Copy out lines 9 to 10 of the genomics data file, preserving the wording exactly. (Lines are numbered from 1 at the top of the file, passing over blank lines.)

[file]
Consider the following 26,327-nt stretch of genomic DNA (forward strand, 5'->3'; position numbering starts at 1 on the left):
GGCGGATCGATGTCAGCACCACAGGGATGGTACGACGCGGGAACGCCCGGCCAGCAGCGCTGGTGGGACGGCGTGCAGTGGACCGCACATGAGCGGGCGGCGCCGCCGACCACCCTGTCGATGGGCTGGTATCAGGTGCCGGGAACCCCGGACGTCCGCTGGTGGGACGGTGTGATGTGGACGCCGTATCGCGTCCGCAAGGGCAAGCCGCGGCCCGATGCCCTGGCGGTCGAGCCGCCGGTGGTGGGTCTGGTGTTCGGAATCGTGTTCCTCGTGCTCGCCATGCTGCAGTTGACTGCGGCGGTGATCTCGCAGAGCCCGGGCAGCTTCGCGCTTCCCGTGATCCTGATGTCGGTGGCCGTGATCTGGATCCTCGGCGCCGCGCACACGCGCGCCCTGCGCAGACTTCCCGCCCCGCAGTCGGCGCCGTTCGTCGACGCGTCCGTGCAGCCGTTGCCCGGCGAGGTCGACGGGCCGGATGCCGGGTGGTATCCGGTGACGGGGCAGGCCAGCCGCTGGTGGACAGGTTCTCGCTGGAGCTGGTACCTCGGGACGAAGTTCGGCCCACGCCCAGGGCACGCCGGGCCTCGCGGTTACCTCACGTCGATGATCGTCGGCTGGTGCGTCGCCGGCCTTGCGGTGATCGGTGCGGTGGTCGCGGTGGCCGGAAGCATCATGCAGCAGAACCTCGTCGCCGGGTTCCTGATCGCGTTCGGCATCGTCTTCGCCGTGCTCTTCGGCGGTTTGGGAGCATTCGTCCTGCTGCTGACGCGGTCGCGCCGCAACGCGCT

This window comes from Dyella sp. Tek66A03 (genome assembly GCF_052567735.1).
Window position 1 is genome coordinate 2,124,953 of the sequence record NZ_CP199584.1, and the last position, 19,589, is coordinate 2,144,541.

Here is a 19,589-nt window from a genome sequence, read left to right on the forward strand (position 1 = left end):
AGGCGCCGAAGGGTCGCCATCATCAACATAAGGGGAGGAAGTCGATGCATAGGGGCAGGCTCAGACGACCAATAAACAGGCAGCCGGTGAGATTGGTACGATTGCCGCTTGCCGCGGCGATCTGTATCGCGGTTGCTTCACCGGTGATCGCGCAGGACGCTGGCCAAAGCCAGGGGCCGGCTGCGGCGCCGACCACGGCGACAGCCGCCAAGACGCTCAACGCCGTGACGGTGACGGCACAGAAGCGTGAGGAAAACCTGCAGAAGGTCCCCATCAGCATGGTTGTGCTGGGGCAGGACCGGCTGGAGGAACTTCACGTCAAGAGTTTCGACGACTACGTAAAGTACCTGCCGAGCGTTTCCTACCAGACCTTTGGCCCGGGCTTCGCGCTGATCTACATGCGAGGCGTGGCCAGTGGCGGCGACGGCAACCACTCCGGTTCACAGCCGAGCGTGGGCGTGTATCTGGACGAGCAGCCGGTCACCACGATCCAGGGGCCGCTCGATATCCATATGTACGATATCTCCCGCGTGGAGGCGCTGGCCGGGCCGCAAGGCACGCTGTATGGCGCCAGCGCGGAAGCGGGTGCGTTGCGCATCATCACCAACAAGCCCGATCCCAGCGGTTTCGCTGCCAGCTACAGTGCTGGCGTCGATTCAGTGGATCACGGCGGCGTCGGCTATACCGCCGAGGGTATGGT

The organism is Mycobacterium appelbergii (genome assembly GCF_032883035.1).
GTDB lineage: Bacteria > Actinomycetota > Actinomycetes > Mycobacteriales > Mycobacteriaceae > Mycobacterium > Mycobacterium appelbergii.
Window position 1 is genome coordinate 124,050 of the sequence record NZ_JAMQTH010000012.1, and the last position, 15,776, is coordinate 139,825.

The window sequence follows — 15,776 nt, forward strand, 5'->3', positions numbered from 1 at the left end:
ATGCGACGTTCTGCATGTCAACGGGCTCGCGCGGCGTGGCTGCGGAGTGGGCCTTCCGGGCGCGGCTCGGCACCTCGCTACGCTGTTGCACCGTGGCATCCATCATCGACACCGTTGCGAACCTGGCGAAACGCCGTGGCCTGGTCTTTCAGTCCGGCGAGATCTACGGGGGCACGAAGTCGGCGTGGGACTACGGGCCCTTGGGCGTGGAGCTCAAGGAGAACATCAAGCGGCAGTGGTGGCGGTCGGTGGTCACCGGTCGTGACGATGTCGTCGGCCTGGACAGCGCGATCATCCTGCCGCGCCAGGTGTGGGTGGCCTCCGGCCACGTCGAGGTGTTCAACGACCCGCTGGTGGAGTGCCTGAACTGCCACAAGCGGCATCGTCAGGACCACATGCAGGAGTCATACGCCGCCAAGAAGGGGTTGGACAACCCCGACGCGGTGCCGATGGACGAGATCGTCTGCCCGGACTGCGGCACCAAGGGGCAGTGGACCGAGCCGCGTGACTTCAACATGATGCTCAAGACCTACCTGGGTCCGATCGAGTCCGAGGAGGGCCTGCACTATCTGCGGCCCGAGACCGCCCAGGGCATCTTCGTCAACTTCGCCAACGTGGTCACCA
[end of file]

Window position 1 is genome coordinate 124,050 of the sequence record NZ_JAMQTH010000012.1, and the last position, 15,776, is coordinate 139,825.

The window sequence follows — 15,776 nt, forward strand, 5'->3', positions numbered from 1 at the left end: